The Reading/Writing Year in Review

The year is not quite over, so it is slightly annoying to see all of the ‘Best books of 2018’, as if there is no possibility of reading something amazing over Christmas. I, for one, am firmly convinced I will find a few corkers to keep me busy, entertained and enthralled over the holidays. However, I can share some stats about how I’ve fared this year in reading and writing, as not much is likely to change in that respect in the remaining 2 weeks. I will do a separate post on the exceptional books that I’ve enjoyed most, but closer to the very end of the year.

From Goodreads, I gather that I’ve read 128 books so far (and am likely to reach approximately 135 by the end of the year). That’s about 36,000 pages, with the shortest book being A Month in the Country (absolutely beautiful) and the longest Killing Commendatore (could have been much shorter). The most popular book I read (i.e. the one that most other people read) was I’ll Be Gone in the Dark by Michelle McNamara (gripping and moving true crime account), while only one other person ever bothered to read Die Stille der Gletscher by Austrian writer Ulrike Schmitz.

There have been a few innovations for me in reading this year:

  • I joined the Asymptote Book Club and so was exposed to more diverse reading in translation. One example of a book that I might not have come across independently is Aranyak by Bibhutibhushan Bandyopadhyay. I also followed the David Bowie Book Club for a while, which also introduced me to new books, but it seemed to peter out in May or so, or else I was unable to keep up.
  • I’ve tried to cut back on reviewing and read more outside my preferred genre. In addition to my usual crime fiction, poetry and literary fiction, I’ve also read historical fiction (Ahmet Altan’s Like a Sword Wound), biography (Shirley Jackson‘s was particularly memorable), romance or women’s midlife crisis fiction (Marian Keyes), plays (Tales from the Vienna Woods), political essay (James Baldwin and Susan Jacoby), true crime (Michelle McNamara) and reportage (George Orwell).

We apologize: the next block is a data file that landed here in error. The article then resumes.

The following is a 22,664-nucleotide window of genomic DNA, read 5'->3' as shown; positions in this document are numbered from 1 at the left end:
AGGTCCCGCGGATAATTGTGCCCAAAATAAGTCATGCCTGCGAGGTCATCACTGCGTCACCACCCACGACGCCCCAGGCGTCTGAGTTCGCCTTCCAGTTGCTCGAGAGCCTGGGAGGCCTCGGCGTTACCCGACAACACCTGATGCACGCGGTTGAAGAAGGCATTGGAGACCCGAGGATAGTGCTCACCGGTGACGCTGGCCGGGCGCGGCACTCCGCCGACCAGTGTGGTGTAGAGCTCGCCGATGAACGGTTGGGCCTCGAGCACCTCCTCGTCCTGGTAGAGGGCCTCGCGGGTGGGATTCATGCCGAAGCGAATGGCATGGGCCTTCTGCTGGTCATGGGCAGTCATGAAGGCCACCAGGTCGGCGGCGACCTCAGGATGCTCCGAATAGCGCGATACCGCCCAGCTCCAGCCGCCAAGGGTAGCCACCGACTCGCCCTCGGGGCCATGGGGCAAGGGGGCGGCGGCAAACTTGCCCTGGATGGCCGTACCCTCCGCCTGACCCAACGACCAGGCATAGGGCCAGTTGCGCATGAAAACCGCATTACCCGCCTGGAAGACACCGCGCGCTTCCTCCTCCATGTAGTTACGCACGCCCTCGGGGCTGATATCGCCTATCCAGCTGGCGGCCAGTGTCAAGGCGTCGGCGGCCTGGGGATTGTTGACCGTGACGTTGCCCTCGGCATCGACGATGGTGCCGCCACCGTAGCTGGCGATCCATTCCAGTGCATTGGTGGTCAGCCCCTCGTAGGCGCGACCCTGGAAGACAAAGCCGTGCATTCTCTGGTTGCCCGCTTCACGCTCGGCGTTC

• I’ve discovered new publishers like Charco Press and Two Lines Press, as well as countless ambitious poetry publishers doing wonderful work with chapbooks, such as V. Press, SAD Press, Ignition Press and Midsummer Night’s Dream Press.
  • I discovered many new writers; quite a few of them have become names I will now look out for: Argentinian Cesar Aira, South African  Karin Brynard, Japanese Yuko Tsushima, Polish Olga Tokarczuk, German Wolfgang Hilbig, English Fiona Mozley.

However, when you read a lot, you also get a lot of dross. I’ve read more than my share of average books this year, if I’m being honest. Some proved disappointing, simply because I have high expectations of the author or the premise and reviews were too complimentary (Killing Commendatore, Conversations with Friends, Vernon Subutex). Others were quickly consumed and perfectly entertaining while reading them, but failed to make a lasting impression or stand out in a crowded field (most, though by no means all, were titles for review). I reckon about 35-40 of 130 books fall into this category, which is quite a high percentage. A couple of these quick reads every now and then is fine, but with such limited time, am I not better off reading books that will enhance my own writing or teach me something new or give me a frisson of pleasure?

Writing was nowhere near as fast, furious or voluminous as the reading. I did attempt flash fiction in an effort to get the creative juices flowing again. I’ve made a half-hearted attempt to put together a chapbook collection of my poems but haven’t sent it out yet. And I haven’t touched the novel with a barge pole. I’ve submitted less than a handful of poems (or anything, really), so it’s not surprising that I only have one publication in 2018.